Tuesday, March 28, 2006

Do you still win gold, if you're the only one competing?

Today, we were given honorable mention in the Best of the Web 2.0 Philanthropy category by web2.0awards.org We were the only entity in the category. It's unbelievable the amount of traffic we've generated because we've been labeled a Web 2.0 website. I'm speaking at a Web 2.0 conference in May and at the risk of sounding hideously uncool and totally out of the loop, I'm still not sure what makes us "2.0" and great sites like globalgiving, donorschoose and kiva not qualify for "2.0" status.

The award website generated quite a lot of traffic to our site today, so I'm certainly not complaining but I do wonder why other online philanthropy sites that I respect and consider our peers don't get included.

In other news, a principal of a small charity that has started a GivingGroup at GiveMeaning emailed me last week asking if he could volunteer at GiveMeaning! Here's a guy who is working full-time on a volunteer basis for a charity and is asking us if he can volunteer for us!! This is why I love my job so much! Every day, I talk to tens if not hundreds of people who are so totally full of passion and conviction! It's an infectious energy!!!
I'm laughing at myself for my abuse of punctuation marks but really I can't contain my appreciation and the joy I get from the people I interact with on a daily basis.

So, I suggested that Ron come down to the GiveMeaning office and told him I had a project in mind for him. The project was to teach him how to search for bloggers that were talking about the subjects that his charity is helping address and then helping him craft a message of appeal to these bloggers asking them to link to his project profile at our site. Well tonight, as I went to check the 3rd party referrals to GiveMeaning, I noticed the first blogger had already posted a link to his GivingGroup!!!! This really brought me a lot of joy for a lot of different reasons. Not only was I happy for Ron that his efforts were bearing fruit but also it helped reaffirm how important it is for a part of my daily activity to be focused on sharing what I know about how the larger internet (not just GiveMeaning) can help play a part in cost-effectively building awareness for small charities. It's the old "teach a man to fish" axiom and hey, it's one blog (so far) but to me, it validates that a part of my job needs to be helping build capacity and greater knowledge of the internet and it's uses in the charitable sector.

I had a Photoshoot for a magazine today. I once felt cool doing press and now I just feel like a total frickin' dork. Perhaps I'm just reaching a new level of awareness (Have always been a dork?) but I'm growing increasingly uncomfortable with the attention that is put on my personal involvement in GiveMeaning. Not only is my role but a part but so too is the whole system of GiveMeaning but a part in the outcome. The real stories that emerge from what all of us at GiveMeaning are involved in are from the people that use our site. It's the Canadian living in Honduras who uses our site to build an orphanage, it's the wicked-smart academics who are raising funds for the people and places they are studying that deserve all the attention.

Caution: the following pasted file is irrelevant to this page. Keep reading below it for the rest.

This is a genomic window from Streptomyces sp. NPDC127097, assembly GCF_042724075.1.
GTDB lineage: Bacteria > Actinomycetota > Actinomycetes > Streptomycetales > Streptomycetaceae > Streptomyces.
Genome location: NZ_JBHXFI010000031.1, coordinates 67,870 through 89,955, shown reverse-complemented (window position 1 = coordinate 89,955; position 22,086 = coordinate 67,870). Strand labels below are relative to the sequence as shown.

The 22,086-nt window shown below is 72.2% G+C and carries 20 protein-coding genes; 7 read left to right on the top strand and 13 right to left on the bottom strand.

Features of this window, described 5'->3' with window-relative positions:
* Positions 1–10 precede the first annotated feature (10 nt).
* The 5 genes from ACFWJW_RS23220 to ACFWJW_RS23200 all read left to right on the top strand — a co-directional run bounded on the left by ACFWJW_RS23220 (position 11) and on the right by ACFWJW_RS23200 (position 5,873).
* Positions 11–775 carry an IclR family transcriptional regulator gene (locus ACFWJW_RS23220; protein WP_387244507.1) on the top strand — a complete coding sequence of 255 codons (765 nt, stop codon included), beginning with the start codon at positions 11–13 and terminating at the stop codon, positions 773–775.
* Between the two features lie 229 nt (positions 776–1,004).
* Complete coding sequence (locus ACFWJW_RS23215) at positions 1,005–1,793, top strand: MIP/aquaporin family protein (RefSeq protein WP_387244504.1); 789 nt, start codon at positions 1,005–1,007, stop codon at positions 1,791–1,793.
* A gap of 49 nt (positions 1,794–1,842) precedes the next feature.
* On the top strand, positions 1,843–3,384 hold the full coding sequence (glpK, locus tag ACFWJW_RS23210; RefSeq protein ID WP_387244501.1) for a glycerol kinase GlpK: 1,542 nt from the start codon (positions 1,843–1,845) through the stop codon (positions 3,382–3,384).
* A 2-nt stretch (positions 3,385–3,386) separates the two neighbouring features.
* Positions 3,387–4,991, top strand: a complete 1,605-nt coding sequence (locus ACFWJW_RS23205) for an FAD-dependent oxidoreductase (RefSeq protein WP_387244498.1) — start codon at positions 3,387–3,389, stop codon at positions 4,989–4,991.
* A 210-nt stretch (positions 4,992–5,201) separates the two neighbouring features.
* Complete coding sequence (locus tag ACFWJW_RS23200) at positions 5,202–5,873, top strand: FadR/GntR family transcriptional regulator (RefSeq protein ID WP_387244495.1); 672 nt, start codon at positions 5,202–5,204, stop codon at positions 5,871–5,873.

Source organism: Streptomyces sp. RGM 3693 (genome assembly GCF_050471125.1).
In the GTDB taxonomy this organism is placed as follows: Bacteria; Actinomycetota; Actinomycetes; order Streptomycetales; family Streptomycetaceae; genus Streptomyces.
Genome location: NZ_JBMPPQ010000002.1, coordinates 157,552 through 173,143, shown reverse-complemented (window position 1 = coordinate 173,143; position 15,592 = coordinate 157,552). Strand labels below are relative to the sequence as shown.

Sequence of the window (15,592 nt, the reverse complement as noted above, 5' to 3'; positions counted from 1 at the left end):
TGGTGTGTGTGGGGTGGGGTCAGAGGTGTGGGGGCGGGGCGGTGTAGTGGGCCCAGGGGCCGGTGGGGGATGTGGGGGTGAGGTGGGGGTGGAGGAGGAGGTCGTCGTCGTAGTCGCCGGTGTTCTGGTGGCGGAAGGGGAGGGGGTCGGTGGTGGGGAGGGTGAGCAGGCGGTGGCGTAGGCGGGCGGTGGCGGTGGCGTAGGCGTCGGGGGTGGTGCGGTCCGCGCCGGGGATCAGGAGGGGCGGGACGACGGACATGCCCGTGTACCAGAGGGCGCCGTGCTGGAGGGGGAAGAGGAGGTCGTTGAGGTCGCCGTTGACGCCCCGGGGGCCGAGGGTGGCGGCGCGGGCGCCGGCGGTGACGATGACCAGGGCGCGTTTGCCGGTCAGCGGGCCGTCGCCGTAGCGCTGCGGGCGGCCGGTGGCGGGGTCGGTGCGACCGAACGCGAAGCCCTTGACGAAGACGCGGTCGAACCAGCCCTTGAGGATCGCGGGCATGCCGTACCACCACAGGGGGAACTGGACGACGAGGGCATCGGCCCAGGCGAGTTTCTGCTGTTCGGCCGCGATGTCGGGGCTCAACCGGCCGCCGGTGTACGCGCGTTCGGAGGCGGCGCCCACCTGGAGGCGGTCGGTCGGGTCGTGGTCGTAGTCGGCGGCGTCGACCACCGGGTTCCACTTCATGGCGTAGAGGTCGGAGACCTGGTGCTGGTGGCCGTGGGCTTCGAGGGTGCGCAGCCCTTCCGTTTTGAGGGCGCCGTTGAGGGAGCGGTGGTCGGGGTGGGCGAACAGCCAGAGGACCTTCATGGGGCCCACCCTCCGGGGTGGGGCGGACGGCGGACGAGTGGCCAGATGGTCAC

That's it for now... The last thing I will say, and this is so off-topic but I have to mention the CBS show "The Unit" It's a show based on the book "Inside Delta Force" by Eric Haney. The Unit is co-created by writer David Mamet who also wrote Spartan, a little-seen movie starring Val Kilmer that also used Haney as a technical consultant. Haney was a founding member of one of the most elite special forces units in the world and I suppose the world has a greater interest in the role of Special Forces in post 9-11 world. Anyway, 24 has long-been the show for drama using counter-terrorism as a main story-line but The Unit is giving 24 a major run for its money, and by my estimate, is a much better show and here's why:

24 appeals to a wide-ranging group of men. Most every man can relate to Jack Bauer because while his story-line may not be directly similar to any of ours, its very relatable. Office politics, navigating tough moral dilemas, the struggle between personal life and moral and professional obligations etc. And the advertisers that are attracted to 24 are Ford "built tough" and other very masculine-oriented brands.